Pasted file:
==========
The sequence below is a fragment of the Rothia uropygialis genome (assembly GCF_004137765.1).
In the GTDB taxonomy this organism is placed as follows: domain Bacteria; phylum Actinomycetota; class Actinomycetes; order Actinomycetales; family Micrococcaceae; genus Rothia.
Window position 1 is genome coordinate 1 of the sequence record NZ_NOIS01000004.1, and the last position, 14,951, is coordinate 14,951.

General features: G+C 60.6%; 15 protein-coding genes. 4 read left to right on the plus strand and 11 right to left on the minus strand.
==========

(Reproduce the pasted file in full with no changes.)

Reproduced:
The sequence below is a fragment of the Rothia uropygialis genome (assembly GCF_004137765.1).
In the GTDB taxonomy this organism is placed as follows: domain Bacteria; phylum Actinomycetota; class Actinomycetes; order Actinomycetales; family Micrococcaceae; genus Rothia.
Window position 1 is genome coordinate 1 of the sequence record NZ_NOIS01000004.1, and the last position, 14,951, is coordinate 14,951.

General features: G+C 60.6%; 15 protein-coding genes. 4 read left to right on the plus strand and 11 right to left on the minus strand.